It was two years ago, in a bar in New York City, when I said to a friend of mine, "Can a black freshman senator with the name Barack Hussein Obama really be elected President of the United States?"
In late 2006, or early 2007, the answer to that question was no. But after two years of campaigning, and the most topsy-turvy election cycle in our nation's history, the answer, resoundingly, is yes.
Yes we can, and so we did.
What began on a frigid February morning in Springfield comes full circle 20 months later. What first seemed possible on January 3, the night of the historic Iowa caucus, is now a certainty. A man and a movement that inspired millions and millions of Americans, young and old, rich and poor, black, white, Latino, Asian and Native American, gay and straight, blue- and white-collar, Northern, Southern, Eastern and Western, has ended in victory. After eight dark and depressing years under George W. Bush, a man who represents the worst of America, and who was never elected to begin with, America has elected - decisively - a man who represents the best in all of us, at home and abroad.
For months, I've dreamt about it, hoped about it, wished for it, prayed for it. And last night, 63 million Americans joined me - joined us - in electing Barack Obama the 44th President of the United States.
This is a victory for all Americans - Democrats, Republicans and everyone else - as well as for everyone - everyone - in the world. The election of a relatively inexperienced black Democrat with a Swahili first name and a Muslim last name is just... well, it cannot be put into words, try as I or anyone might. Barack Obama, coming from nothing, with every odd stacked against him, has risen to become the next leader of the free world.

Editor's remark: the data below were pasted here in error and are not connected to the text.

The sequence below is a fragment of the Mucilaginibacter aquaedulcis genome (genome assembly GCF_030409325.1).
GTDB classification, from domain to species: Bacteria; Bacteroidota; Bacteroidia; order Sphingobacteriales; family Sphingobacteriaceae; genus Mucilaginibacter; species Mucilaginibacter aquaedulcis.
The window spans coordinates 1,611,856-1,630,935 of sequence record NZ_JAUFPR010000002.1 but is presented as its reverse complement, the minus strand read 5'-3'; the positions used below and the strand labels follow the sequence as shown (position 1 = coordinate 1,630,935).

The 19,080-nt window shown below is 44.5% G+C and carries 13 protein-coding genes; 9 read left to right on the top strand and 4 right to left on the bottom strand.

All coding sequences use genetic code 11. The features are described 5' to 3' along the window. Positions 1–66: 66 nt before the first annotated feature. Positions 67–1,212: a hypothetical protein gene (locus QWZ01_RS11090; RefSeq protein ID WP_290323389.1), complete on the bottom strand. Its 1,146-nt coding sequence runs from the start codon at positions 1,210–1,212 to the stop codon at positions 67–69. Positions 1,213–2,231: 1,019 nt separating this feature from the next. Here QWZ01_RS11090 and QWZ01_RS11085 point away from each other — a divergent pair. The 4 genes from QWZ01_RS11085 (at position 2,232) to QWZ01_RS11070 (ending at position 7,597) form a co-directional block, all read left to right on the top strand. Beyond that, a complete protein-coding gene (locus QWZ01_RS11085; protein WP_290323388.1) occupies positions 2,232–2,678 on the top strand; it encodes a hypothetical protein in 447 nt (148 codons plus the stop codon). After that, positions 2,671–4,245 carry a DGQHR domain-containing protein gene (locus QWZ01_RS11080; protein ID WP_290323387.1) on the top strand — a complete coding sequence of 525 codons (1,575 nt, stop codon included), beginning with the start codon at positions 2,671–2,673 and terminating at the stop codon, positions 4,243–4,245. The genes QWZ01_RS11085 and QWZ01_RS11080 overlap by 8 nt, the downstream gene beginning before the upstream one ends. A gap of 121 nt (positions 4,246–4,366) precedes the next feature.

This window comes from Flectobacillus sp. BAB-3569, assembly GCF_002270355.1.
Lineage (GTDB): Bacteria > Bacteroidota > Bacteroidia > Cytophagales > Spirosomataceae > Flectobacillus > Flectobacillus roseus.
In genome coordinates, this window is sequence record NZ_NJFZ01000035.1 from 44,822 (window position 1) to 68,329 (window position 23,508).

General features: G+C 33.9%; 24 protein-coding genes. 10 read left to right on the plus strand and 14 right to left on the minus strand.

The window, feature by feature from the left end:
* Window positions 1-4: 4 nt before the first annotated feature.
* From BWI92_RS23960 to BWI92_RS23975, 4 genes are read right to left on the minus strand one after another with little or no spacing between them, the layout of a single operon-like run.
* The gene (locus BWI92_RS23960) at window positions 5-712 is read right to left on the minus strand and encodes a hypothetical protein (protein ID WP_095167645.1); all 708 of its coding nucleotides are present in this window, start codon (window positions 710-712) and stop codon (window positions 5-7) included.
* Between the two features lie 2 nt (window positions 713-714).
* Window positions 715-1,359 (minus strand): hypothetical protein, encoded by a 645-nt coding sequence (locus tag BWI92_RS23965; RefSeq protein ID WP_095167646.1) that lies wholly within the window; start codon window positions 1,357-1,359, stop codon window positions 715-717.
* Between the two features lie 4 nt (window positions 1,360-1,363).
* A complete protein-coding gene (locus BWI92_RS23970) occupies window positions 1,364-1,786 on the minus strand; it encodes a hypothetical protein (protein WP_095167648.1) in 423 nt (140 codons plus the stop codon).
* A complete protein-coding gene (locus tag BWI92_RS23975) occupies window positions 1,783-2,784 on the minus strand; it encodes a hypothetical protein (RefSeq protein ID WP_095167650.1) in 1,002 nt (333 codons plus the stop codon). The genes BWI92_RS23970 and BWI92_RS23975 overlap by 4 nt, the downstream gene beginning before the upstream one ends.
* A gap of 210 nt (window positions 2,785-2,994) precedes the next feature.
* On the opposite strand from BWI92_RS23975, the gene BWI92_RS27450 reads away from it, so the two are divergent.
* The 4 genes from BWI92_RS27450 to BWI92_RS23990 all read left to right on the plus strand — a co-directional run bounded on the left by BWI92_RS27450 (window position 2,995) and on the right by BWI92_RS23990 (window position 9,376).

Whether you voted for him or not, share with me in the magnitude of this moment. Embrace the wonderful leap forward America has taken. In the history of this nation, we have achieved so much. But this, in my view, tops it all. It beats everything because we have finally, after centuries of strife, overcome the original sin with which this country has dealt throughout its entire history - the sin of race. Less than a generation ago, it was illegal for white people to marry black people. It was illegal in certain places for blacks to sit in the same places as whites. And not too long ago in the history of this earth, black people were slaves in America, denied the basic human rights to which we are all entitled.
Today, with the election of Barack Obama, we are all Americans, united as one, more than ever before. Gone are the old barriers of race and ideology and cultural warfare. The skinny guy with the funny name, the young liberal Democrat with a black father and a white mother, the man born in Hawaii, educated in Indonesia, California, New York City and Cambridge, Massachusetts, will be the next president. Remarkable, and a victory for all of us.
I am reminded of what Bobby Kennedy said the night Martin Luther King was assassinated exactly 40 years ago: "Let us dedicate ourselves to what the Greeks wrote so many years ago: to tame the savageness of man, and make gentle the life of this world. Let us dedicate ourselves to that, and say a prayer for our country, and for our people."
Yes, let us dedicate ourselves to that. We are already well on our way, and for that I am proud, exhilarated and eternally grateful.
Yes we can, and so we did - all of us, together. Hope has triumphed over fear, love prevailed over hate, and unity outdid divisiveness. It's a beautiful day in America, thanks to these two wonderful, wonderful words: